Many folks have extra sets of dishes for Pesach. Some people even have a totally separate kitchen for Pesach. Are we going to see special Pesach cars?

March 25, 2007

America’s Top 50 Rabbis

Filed under: America,Diaspora,Faith,Judaism,Religion — lonelymanofcake @ 10:31 pm

Newsweek’s list of America’s 50 most influential rabbis.

Aw, no family members this year… Maybe next time around.

March 21, 2007

You Know You’re an Apologist…

Filed under: Faith,Judaism,Orthodoxy,Religion — lonelymanofcake @ 1:10 pm

…for Orthodox Judaism, when the metaphor you need to resort to when attempting to justify the self-imposed cessation of halakhic development is… dirt.

February 25, 2007

R. Mordechai Breuer (1921-2007)

Filed under: Academia,Education,Faith,Israel,Judaism,Orthodoxy,Religion — lonelymanofcake @ 10:40 am

I just found out that Rabbi Mordechai Breuer, a respected rabbi and academic, has passed away at the age of 85.  I had the chance to take a number of classes with R. Breuer during my post high school studies in Israel.  His classroom demeanor was always a big draw; I would say that 100-150 students attended each lecture.  I was coached beforehand and told specifically not to ask questions or participate.  The lone American fellow who dared speak up was called “Clinton” by R. Breuer (in honor of Bill, who was President back in 1999).

The uniqueness of R. Breuer can be distilled from his academic approach.  Orthodox Judaism never developed or adopted an approach to deal with the difficulties raised by Bible critics, who claim that the Bible was written by at least four different people (Moses not among them) and then woven together into an elaborate narrative (the Pentateuch) by a redactor.  R. Breuer didn’t settle for the usual “solutions”: that’s why faith is difficult, etc.  Instead, he embraced the source critical approach and put forth a theory which illustrated that some of the principles of Bible criticism are still compatible with Orthodoxy.

The apex of his approach is the “theory of perspectives.”  While your typical Bible critic will point to two obvious editorial strands in the first two chapters of Genesis, for example, R. Breuer did not see in the two strands the necessity to assert different authors.  Rather, he saw both strands as divine, but approaching the narrative from different perspectives based on the infinite attributes of God.  He first set out this approach in a 1960 article, “Faith and Scholarship in Biblical Exegesis” [in Hebrew], and developed it over the course of the next 40 years in various books and articles.

May his memory be blessed.

February 21, 2007

Not Haredi? Shop Elsewhere.

Filed under: Faith,General,Israel,Orthodoxy,Religion — lonelymanofcake @ 2:04 pm

The city of Bet Shemesh, with its fast growing ultra-Orthodox population, is seeing a tremendous amount of growth and development these days. A major housing project undertaken by the Resido Group specifically for the ultra-Orthodox will also have a shopping/commerical center complete with medical offices, stores, and a branch of the ever important National Insurance Institute (ביטוח לאומי).

What’s the catch? The ultra-Orthodox locals will not allow anyone “not their own” to benefit from the commercial center. The reason? They find the “secular mode of dress” offensive to their religious sensibilities. The legality? Ambiguous; probably illegal.  It is also unclear whether the neighboring, largely Anglo “National/Modern-Orthodox” community will be allowed access either.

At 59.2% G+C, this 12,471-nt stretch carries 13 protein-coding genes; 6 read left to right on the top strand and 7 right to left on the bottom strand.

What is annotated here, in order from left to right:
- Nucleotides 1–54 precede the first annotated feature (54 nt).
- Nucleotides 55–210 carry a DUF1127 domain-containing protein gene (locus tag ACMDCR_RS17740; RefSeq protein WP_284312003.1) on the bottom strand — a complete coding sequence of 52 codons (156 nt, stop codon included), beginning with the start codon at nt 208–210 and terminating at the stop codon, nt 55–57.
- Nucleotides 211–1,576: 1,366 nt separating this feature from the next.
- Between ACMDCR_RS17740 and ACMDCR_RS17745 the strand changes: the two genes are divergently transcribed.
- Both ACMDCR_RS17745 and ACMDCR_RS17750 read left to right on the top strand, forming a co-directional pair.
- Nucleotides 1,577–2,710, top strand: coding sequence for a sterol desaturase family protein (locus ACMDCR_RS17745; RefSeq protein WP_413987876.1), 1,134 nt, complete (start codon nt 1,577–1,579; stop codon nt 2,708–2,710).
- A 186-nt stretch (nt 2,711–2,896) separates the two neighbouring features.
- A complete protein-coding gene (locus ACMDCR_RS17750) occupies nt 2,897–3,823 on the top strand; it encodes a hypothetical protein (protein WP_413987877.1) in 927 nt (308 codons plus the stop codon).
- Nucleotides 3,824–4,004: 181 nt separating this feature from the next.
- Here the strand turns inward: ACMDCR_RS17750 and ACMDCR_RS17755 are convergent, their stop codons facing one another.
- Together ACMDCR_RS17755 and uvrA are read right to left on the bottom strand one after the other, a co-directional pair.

This video (Hebrew only; sorry again) has interviews of the locals and their skewed claims.

February 15, 2007

Temple Mount Excavation Video

Two videos of note regarding what’s really going on at the Mugrabi Bridge:

Dumbing Down the American Mind

Filed under: America,Faith,General,Politics,Reality,Religion — lonelymanofcake @ 9:29 am

I pretty much agree with this article, which outlines a rationale for what the author terms “a nearly willful tendency for Americans to forgo reality in favor of believing what they want to believe.” (I can’t vouch, though, for the website on which in appears).

The author’s approach is nowhere nearly as well developed as that of Ron Suskind‘s magnum opus article “Without a Doubt,” which appeared in the NY Times Magazine in October 2004. Suskind’s eye-opening, and profoundly disturbing, article gave me some insight as to why religious voters were more prone to vote for Bush in 2004. It wasn’t just his support of faith-based initiatives and his erosion of the separation between church and state. It is, I believe, a function of how people perceive Bush’s policymaking.

Supporting Bush entails committments akin to those required by religion:

  1. Unquestioning faith in policy and the motives behind it.
  2. Acceptance of reality as described by the leadership, even if all indications are otherwise (e.g., we’re winning the war in Iraq).
  3. Clear dualism differentiating the righteous from the damned.

Thus the religious crowd, be it Evangelical Christian or Orthodox Jewish, finds solace not only in the purported “Judeo-Christian” values of the Bush administration, but also in the way that their continued support of the administration has required committment to a belief system not unlike what is dictated by religion.

30% of Americans still subscribe to the Bush-religion. The remaining 70%… Well, I guess they’ve decided to become political atheists.

February 14, 2007

Divine Providence and Sports

Filed under: Diaspora,Faith,Judaism,Religion — lonelymanofcake @ 11:31 pm

In light of a recent article (terrible quality scan, here) from the New Yorker which caused quite a stir, I thought that the below clip was most appropriate: